Right now in D.C. advocates from around the country are discussing how to address a troubling epidemic of harassment, intimidation and even violence at the Federal Partners in Bullying Prevention Summit.
And that’s a good thing.
In the wake of several years of heartbreaking headlines, a multi-prong, concerted effort is needed to combat the new extremes to which it seems bullying is heading.
Joining staffers from the Department of Education and the Office of Juvenile Justice and Delinquency Prevention, Associate Attorney General Tony West spoke about the importance of tackling the issue:
When nearly one in three middle and high school students report being bullied, and over half say they’ve witnessed bullying at school, we know that creating that sense of safety for our children won’t happen automatically.It happens only to the extent individuals, both old and young, make conscious choices—often through acts of personal courage and outreach—to create atmospheres of tolerance, climates of trust, environments both virtual and real where young people need not as the song says, “hide themselves in regret, but love themselves and be set,” and accept that invitation to be who they truly are.
That’s nice you found a Lady Gaga lyric to slip into your speech, Mr. West, but what about the gay little monsters who are facing the worst of the bullying epidemic? Certainly any efforts at creating safe environments for kids should be all-encompassing but it’d be a disservice if the summit doesn’t acknowledge LGBT youth are especially vulnerable and may need unique solutions.
We hope the summit is looking for those unique solutions. We pray those queer kids aren’t shoved to the back of the room for the sake of political correctness or an uncomfortability with acknowledging teen sexuality. Unlike other kids, gay youth who are bullied often can’t go to a teacher or parent because it would mean outing themselves—or possibly being told they’re at fault.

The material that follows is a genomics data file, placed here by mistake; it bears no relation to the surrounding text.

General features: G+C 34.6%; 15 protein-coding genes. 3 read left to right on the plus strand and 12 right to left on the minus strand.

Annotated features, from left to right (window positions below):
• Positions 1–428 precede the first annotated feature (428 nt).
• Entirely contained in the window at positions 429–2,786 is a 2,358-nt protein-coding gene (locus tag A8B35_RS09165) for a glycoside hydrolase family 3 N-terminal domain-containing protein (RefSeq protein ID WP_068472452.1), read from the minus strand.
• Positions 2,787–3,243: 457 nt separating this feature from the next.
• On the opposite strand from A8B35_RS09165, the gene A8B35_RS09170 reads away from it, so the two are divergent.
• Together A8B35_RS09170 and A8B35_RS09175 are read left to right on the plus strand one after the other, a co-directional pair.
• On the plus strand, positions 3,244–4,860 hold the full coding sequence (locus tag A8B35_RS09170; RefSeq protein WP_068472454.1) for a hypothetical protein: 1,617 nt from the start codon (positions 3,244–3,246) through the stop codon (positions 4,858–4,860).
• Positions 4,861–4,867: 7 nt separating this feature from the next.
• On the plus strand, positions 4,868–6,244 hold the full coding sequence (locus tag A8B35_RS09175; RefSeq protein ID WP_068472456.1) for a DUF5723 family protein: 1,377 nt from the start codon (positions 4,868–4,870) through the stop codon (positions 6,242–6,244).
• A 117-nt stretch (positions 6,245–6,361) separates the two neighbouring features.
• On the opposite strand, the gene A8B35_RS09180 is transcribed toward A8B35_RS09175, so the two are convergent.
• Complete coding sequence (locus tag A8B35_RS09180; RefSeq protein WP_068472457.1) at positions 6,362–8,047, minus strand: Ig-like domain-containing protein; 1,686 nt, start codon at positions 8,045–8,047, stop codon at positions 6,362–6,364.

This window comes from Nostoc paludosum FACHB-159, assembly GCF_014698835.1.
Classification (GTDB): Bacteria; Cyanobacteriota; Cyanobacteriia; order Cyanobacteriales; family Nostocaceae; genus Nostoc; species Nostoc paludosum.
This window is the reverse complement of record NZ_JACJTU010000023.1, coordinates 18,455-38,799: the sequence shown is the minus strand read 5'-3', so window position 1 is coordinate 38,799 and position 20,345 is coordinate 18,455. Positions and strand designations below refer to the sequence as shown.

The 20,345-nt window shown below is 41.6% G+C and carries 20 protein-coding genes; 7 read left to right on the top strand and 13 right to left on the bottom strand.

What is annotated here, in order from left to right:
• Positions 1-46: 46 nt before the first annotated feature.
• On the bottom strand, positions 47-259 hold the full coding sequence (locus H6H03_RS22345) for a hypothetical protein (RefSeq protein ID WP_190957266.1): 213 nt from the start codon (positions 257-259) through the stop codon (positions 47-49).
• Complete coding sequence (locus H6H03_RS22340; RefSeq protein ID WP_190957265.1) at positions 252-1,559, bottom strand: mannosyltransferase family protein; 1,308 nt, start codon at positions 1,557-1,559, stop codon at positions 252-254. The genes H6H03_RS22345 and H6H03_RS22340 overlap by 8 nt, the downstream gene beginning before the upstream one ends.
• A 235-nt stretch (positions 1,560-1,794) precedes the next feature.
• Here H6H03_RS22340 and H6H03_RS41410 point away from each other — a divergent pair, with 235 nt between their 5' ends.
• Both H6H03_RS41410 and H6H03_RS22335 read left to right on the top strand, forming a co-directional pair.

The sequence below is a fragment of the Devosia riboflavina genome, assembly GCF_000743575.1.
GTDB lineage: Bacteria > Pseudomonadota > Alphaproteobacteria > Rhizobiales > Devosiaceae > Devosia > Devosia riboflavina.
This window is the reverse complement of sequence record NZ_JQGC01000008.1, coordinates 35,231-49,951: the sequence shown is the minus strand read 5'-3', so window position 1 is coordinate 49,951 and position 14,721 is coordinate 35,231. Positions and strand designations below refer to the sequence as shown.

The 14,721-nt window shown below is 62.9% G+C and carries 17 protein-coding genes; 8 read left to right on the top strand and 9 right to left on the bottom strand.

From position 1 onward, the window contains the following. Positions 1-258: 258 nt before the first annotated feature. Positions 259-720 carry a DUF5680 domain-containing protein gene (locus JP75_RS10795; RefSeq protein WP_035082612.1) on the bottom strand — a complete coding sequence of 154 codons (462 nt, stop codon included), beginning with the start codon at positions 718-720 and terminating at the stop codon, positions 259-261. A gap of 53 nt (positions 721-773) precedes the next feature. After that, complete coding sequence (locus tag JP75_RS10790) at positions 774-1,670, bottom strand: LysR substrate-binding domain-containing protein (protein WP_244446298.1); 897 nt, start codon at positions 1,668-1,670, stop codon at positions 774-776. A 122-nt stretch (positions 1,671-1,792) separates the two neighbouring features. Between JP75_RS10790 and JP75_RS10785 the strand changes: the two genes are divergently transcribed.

And those lucky enough to have supportive family—like Zach King, whose brutal beating was filmed and posted online—are faced with administrators who just want to put their head in the sand rather than face backlash from anti-gay activists.
We care about this work we because we know that a majority of our children—over 60%, regardless of race—are exposed to some form of violence, crime, or abuse in their childhood, from brief encounters as witnesses to being direct victims themselves.
We know it’s not P.C. to say this, but 60% of kids are not told to kill themselves already by classmates. They don’t see their families attacked by the community when they try to help. They’re not bullied by teachers or told their tormentors are allowed to harass them on religious grounds.
And 60% of school kids are not getting their heads blown off with shotguns.
We won’t make a major dent in the bullying epidemic until we acknowledge it disproportionately affects LGBT youths and create solutions tailored to them.
AG West made a point of referencing the Department of Justice’s work in the Anoka-Hennepin School District in Minnesota, lamenting how some students were “skipping school, dropping out, even contemplating suicide because of severe harassment based on their actual or perceived sexual orientation.”
No, Mr. West, they were actually killing themselves, not just contemplating it. And their deaths happened, in part, because of the district’s “neutrality” policy inhibiting discussion of their sexual orientation.
Not all kids who are bullied are gay, but there’s no denying gay kids are exponentially more likely to be bullied—especially in a society refuses to embrace them.
So what’s the solution? Well, in Canada, the government has mandated permission for students to create gay-straight alliances, overruling small minded principals and administrators. That probably wouldn’t fly in the Bible Belt, but all the anti-bullying programs in the world won’t help if students—both victims and perpetrators—don’t get the message that the school and the community stand behind their gay kids.
Photo: Richard Tsong-Taatarii/Minneapolis Star